Derek Freeman and the Working Girls
When Derek Freeman, the notorious anthropological critic of Margaret Mead, was at the height of his psychoanalytical phase, (around 1963-4 in London) he not only photographed phallic doorknockers in Bloomsbury, but went round the cafés in Soho asking the working girls how they assessed the virility of a client. It was absolutely characteristic of Derek that he was not interested in the girls for sex, but for information on phallic symbolism. They judged by the ties, he told me: they said that they preferred long red shiny ties as indicators of sexual prowess. They didn’t like wearers of bow ties, nor did they like clergymen in uniform, he added, and that showed that the clerical collar was a castration symbol. They liked tight, not baggy trousers on men. He said the girls in Singapore didn’t like men in Bermuda shorts. (He was there when the Australian navy retook the city from the Japanese. He remembered the admiral announcing that the sailors could rape and loot, but they must not disturb or destroy any official records. This had a profound effect on him, as did the behavior of said sailors.) Men who talked too much, or appeared too clever, he discovered, also put the girls off. This particularly satisfied him.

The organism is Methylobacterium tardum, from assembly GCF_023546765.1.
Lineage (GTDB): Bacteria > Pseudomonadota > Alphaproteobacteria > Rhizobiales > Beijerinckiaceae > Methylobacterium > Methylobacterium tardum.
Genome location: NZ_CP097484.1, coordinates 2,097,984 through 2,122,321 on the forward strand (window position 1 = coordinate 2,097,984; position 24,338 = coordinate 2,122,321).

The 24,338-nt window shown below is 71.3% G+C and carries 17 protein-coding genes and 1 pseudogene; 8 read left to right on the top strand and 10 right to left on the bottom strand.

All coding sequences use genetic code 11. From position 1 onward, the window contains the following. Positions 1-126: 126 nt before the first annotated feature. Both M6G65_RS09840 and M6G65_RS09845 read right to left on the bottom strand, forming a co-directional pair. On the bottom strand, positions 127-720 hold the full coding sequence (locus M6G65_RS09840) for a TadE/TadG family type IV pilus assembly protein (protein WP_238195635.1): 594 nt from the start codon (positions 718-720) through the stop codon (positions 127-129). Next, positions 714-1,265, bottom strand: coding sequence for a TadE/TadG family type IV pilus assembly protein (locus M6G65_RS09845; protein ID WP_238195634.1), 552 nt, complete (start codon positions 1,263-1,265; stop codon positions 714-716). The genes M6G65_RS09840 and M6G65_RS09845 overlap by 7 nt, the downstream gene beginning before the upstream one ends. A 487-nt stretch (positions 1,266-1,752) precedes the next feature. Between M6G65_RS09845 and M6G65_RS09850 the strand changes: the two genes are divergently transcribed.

I wrote the following for him then. He was amused. It has been in a file ever since. Robin Fox
No self-respecting whore would want to lie
With a client in a polka-dot bow tie,
And would dismiss with contemptuous snorts
A john in baggy check Bermuda shorts.
Yet she will happily trust herself in bed
To one whose tie is silky, long and red,
And gleefully trust her scarlet-painted lips
To a man whose pants cling tightly to his hips.
So you of the bow tie or Roman collar,
Can you buy passion even with the dollar?
The lady, after all, is not a stone,
She cannot live or love by bread alone.
Respect this ancient wisdom of the whore
(These ladies, after all, should know the score.)
Remember: clothing indicates the man
Far better than vocabulary can.
So quips in Greek or epigrams in Latin
Will not excite like ties of shiny satin,
And all the wit that pious learning gleans
Has not the eloquence of clinging jeans.
Further to “Epilogue” in The Passionate Mind (2000).Life Is Too Short
When we were young and all the world was green,
We used to tell each other: “Life’s too short” --
To justify our sins. We didn’t mean
It literally of course. Now we are caught
In its stark literalness, and so we know
(We wheezing, balding ones way past our prime,
Whose memories melt away like last year’s snow)
The humorless reality of time:
Of time foreshortened, of the loss of friends,
Of old ambitions unfulfillable.
We curse the destiny that shapes our ends,
And ‘til recorded time’s last syllable
Confront, with shaking limbs and labored breath,
The loss of beauty, and the fear of death.